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The word “detachment” from material wealth does not mean material deprivation. Material detachment is an attitude in life that sees wealth as a means to an end rather than an end in itself as many materialists and hedonists would believe. A person can detach from material things if his or her ultimate meaning or goal in life transcends the worldly life and anticipate the coming of  the afterlife.

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The German sociologist Max Weber made an interesting study on the connection between religion and capitalism. To him, what drives the Protestant capitalists (especially Calvinists) in Europe in expanding their businesses is not pleasure or mere accumulation of wealth for fame or honor, but spirituality: becoming wealthy is a sign of God’s blessing and being predestined to be saved by God in the next life. The Calvinist Protestant theology that guides the spirituality of these capitalists views capital accumulation as means to an end. Thus, Protestant capitalists, Weber discovered, were frugal, determined to expand their business empires since they see the connection between accumulation of capital and salvation.

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Whether we believe it or not, life has two dimensions: the material and the spiritual, the real and the ideal.  Life is more than we eat. That is why religions are born to give meaning to the great tragedies and mysteries in life, such as death, oppression, or exploitation, and to the realization that there is more that meets the eye, that there is a reality “out there” beyond human experience.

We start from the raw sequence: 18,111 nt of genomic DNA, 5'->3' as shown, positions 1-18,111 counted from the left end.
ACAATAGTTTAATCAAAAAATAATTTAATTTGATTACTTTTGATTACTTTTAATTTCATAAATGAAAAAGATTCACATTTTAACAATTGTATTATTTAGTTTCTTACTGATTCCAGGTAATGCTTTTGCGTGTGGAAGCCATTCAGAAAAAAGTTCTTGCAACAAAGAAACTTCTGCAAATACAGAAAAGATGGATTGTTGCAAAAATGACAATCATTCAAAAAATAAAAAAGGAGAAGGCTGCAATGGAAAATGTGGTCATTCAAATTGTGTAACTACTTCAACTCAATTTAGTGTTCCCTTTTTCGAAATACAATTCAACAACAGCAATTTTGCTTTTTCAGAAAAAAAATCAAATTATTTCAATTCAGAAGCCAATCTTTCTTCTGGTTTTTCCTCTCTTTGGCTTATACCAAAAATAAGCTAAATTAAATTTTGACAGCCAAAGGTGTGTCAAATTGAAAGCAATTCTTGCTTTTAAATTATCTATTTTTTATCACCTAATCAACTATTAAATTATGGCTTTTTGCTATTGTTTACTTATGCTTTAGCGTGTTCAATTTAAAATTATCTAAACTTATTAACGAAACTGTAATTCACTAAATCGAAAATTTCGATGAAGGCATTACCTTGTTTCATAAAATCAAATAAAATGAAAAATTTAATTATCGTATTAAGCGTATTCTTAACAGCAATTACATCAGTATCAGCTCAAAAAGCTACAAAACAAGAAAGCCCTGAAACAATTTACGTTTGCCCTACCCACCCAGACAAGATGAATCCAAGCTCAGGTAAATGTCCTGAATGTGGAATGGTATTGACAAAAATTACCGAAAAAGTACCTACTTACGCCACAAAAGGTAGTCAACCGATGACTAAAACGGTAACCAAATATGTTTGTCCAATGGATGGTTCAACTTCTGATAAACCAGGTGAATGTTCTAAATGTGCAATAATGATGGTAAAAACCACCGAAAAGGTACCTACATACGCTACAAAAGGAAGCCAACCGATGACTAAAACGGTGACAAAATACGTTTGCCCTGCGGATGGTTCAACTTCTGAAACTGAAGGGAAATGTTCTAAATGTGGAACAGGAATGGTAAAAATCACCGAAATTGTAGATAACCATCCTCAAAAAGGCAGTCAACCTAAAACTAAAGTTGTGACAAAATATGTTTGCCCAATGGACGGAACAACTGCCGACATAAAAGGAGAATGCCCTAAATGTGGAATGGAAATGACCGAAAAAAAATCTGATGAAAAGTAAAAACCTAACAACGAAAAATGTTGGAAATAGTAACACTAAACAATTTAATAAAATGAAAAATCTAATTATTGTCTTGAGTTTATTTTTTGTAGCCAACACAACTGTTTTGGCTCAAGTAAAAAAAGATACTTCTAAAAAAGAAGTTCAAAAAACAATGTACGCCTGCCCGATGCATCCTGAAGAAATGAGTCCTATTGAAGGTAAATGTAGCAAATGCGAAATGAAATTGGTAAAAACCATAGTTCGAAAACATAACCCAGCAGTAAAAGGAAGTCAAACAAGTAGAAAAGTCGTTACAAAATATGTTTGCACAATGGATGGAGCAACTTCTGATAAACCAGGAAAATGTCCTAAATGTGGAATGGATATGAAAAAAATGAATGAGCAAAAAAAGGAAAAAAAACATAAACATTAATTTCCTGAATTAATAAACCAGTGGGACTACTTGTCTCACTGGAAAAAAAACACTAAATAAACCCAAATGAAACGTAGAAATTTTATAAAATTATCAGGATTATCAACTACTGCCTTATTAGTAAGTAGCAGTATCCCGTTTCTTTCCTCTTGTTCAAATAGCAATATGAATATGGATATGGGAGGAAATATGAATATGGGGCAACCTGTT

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Some people who believe in the afterlife theorize that our mind and memories continue to exist after death.  Our mind is said to be a repository and recorder of our all experiences while we still live here on earth. To George Mead, our mind is a social product. What is registered there reflects our human experiences. The power of our mind is confirmed by the near-death stories of patients who briefly died but were able to revive, confirming that our minds are still active while our bodies are in coma or being declared clinically dead for a short while. If our mind is a recorder and continues to exist after death, we can hypothesize then that we can take a glance and review our entire life after death. We can then take a panoramic view of the quality of our entire life after death through our memories and consider it as one big dream.

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What brings more happiness to our consciousness during this life review after death is probably not the wealth we have accumulated nor the fame and status we achieved in life as they are part of our past material life but the spiritual realities of joy and loving memories we have had with our loved ones, with people we sincerely helped, and with our God. Steve Jobs, the co-founder of Apple, who has achieved the pinnacle of success in the world of technology, business, and innovation, allegedly mentioned during his dying moments that what matters most in life is not wealth which can turn a person a “twisted being” but matters unrelated to wealth and memories precipitated by love: